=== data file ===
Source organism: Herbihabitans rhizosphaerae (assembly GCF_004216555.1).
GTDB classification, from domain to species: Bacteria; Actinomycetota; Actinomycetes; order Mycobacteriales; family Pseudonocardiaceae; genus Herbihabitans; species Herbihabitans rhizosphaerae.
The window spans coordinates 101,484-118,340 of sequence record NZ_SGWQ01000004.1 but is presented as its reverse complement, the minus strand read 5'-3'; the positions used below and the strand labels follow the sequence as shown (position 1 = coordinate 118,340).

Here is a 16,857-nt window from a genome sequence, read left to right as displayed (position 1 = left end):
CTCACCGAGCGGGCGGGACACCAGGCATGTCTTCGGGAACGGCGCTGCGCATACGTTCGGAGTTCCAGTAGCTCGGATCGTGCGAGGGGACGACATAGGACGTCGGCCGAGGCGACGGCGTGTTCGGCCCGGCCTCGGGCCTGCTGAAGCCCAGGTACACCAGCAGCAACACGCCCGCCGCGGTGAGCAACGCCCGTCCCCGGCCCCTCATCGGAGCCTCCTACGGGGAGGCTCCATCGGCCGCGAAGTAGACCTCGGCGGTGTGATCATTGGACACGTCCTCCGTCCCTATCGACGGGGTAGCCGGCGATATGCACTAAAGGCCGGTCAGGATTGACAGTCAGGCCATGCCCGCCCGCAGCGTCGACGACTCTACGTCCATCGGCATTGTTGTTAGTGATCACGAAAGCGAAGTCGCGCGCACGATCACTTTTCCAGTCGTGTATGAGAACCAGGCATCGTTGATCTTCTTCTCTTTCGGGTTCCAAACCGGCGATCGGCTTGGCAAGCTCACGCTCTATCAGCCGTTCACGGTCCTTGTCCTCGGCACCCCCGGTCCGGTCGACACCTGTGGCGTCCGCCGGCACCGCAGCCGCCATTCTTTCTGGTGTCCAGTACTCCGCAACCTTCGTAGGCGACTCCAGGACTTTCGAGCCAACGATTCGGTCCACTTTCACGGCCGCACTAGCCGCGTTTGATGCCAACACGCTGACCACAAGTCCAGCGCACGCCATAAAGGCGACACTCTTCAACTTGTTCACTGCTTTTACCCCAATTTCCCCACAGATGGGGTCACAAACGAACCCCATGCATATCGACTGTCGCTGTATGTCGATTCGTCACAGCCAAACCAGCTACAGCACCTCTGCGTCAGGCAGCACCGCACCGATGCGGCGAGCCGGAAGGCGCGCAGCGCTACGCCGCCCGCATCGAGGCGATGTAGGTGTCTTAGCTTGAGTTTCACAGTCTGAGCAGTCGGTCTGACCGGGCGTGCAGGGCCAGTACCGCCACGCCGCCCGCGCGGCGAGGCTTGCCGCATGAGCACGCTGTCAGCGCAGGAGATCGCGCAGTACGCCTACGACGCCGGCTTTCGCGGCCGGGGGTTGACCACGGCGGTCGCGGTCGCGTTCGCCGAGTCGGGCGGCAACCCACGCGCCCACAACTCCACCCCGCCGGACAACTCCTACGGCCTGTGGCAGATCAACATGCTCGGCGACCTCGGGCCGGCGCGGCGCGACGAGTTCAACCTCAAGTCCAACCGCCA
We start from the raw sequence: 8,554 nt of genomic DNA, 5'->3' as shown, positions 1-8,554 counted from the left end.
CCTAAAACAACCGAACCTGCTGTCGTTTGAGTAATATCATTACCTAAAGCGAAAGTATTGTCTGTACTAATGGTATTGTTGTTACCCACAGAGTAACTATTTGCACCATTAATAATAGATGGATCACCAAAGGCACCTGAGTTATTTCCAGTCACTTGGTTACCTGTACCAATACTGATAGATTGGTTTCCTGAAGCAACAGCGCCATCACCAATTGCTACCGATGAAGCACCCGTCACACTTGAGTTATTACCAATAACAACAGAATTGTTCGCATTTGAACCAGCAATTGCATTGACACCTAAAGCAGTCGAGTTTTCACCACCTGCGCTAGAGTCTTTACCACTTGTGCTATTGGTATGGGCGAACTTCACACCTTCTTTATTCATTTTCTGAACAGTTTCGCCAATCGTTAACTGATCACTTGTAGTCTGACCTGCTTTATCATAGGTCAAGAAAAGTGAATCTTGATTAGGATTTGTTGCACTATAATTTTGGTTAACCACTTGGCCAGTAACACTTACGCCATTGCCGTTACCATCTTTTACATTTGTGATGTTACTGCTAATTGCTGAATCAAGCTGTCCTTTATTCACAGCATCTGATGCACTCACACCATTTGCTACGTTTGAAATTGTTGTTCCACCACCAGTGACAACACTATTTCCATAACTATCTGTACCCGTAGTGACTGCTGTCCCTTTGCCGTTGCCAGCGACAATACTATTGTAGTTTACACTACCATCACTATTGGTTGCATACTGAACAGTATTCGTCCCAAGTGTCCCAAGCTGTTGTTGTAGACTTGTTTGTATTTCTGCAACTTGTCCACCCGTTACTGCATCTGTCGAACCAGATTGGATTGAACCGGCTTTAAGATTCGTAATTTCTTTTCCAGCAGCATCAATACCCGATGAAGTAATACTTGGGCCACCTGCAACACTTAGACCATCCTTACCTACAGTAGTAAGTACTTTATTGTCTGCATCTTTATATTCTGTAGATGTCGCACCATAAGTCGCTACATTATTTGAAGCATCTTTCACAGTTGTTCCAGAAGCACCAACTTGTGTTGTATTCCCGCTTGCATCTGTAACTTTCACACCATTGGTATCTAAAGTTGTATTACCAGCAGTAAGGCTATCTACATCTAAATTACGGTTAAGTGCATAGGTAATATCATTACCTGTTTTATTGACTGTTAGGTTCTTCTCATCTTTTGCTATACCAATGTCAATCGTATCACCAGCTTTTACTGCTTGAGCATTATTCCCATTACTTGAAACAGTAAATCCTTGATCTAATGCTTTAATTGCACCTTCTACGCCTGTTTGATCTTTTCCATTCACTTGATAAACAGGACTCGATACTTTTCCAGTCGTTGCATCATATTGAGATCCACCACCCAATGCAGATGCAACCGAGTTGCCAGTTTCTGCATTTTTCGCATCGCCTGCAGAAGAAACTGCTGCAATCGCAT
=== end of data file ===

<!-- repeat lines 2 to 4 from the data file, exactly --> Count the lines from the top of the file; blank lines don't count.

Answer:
GTDB classification, from domain to species: Bacteria; Actinomycetota; Actinomycetes; order Mycobacteriales; family Pseudonocardiaceae; genus Herbihabitans; species Herbihabitans rhizosphaerae.
The window spans coordinates 101,484-118,340 of sequence record NZ_SGWQ01000004.1 but is presented as its reverse complement, the minus strand read 5'-3'; the positions used below and the strand labels follow the sequence as shown (position 1 = coordinate 118,340).

Here is a 16,857-nt window from a genome sequence, read left to right as displayed (position 1 = left end):